Landscape Design – The Art of Creating Spaces That Are Pleasurable to the Eye and That Serve a Purpose
Landscape design is the art of creating spaces that are pleasing to the eye and that serve a specific purpose. These spaces can range from a garden to an entire park or city streetscape. The goal of the designer is to create a place where people can enjoy themselves, relax, and interact with nature.
The profession of landscape architecture has roots in the urban parks movement of the nineteenth century, with its pioneers like Frederick Law Olmsted, Sr. Using natural landscapes to stimulate the imagination and encourage social reform were key components of their thinking. They sought to use their knowledge of plants and the natural world as an instrument of social reform and a means to improve human well-being and quality of life.
Unlike most other types of design, landscape design involves an understanding of the natural systems that occur on a site and their effects on the environment. Once these systems are understood, the landscape designer can choose which aspects to encourage, discourage or manipulate to fit the requirements of the client and site.
Understanding the natural systems on a site is critical to designing a natural landscape that will be as successful as possible. This can be done by observing the existing conditions, analyzing the soil and hydrology of a site and obtaining geological maps. If the site has been disturbed, it may be necessary to determine which plant communities would have existed on the site had it not been affected by the disturbance.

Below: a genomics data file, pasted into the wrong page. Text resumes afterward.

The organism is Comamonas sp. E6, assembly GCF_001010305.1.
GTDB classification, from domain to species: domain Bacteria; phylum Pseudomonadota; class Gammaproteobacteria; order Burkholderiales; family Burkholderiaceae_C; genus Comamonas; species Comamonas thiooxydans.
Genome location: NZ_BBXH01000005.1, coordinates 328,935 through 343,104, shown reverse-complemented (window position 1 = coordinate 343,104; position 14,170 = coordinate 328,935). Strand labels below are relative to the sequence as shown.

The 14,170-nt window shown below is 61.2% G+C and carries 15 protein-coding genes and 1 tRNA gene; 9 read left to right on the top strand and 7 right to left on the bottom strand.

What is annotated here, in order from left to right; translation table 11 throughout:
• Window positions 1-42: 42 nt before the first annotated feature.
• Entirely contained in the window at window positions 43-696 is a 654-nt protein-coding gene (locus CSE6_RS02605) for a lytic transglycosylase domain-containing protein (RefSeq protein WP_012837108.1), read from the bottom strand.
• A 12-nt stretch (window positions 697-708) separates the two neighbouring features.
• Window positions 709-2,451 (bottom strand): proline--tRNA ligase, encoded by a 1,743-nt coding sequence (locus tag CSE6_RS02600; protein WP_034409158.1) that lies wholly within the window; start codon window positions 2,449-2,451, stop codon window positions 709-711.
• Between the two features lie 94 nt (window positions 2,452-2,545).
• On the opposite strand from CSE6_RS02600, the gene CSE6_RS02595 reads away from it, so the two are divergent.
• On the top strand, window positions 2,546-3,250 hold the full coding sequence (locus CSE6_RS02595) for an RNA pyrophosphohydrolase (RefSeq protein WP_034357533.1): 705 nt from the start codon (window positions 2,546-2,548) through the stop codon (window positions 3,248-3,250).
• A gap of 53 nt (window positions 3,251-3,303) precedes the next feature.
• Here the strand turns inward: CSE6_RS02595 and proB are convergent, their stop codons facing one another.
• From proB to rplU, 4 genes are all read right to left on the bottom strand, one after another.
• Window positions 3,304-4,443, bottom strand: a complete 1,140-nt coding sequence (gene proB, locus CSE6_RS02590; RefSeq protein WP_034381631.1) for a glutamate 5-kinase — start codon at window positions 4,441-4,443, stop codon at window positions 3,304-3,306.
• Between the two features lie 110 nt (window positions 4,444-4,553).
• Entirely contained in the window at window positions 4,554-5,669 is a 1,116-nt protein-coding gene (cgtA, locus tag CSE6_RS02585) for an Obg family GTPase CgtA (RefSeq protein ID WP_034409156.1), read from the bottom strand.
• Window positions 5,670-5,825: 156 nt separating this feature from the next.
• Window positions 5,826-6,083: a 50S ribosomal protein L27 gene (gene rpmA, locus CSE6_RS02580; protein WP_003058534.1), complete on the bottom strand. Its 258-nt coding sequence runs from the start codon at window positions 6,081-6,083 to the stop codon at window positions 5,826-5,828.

Knowing the natural system on a site helps a landscape designer to determine which plants and plants groups are likely to thrive and how these plants will interact with the hardscape elements, such as paths, patios, walls, outdoor rooms, gazebos, and fencing. It also allows a designer to develop a design plan based on the existing native conditions of a site, and it will help the designer make informed decisions about the plantings and the materials for construction.
A designer who understands the natural systems on a site will have the ability to select appropriate plants and plant groups, which will not only enhance the aesthetic appeal of the site but will also support the ecosystem and its inhabitants. This knowledge can also be applied to the management of a landscape, where it can help in minimizing maintenance expenses by creating a more natural and adaptive system.
Observing other landscapes, both your own and those in your neighborhood or community, can help you identify your personal style. This will help the designer to better understand your vision and how to work with you to achieve it.
It is also helpful to study the composition of other landscapes, which will give you an idea of how to arrange colors and textures. Form and line are two of the most important aspects of design.
The combination of these elements will create the visual qualities that are most pleasing to the eye. This includes balance, rhythm and harmony. The more positive the visual qualities, the more likely the person viewing the space will be to enjoy it and interact with it.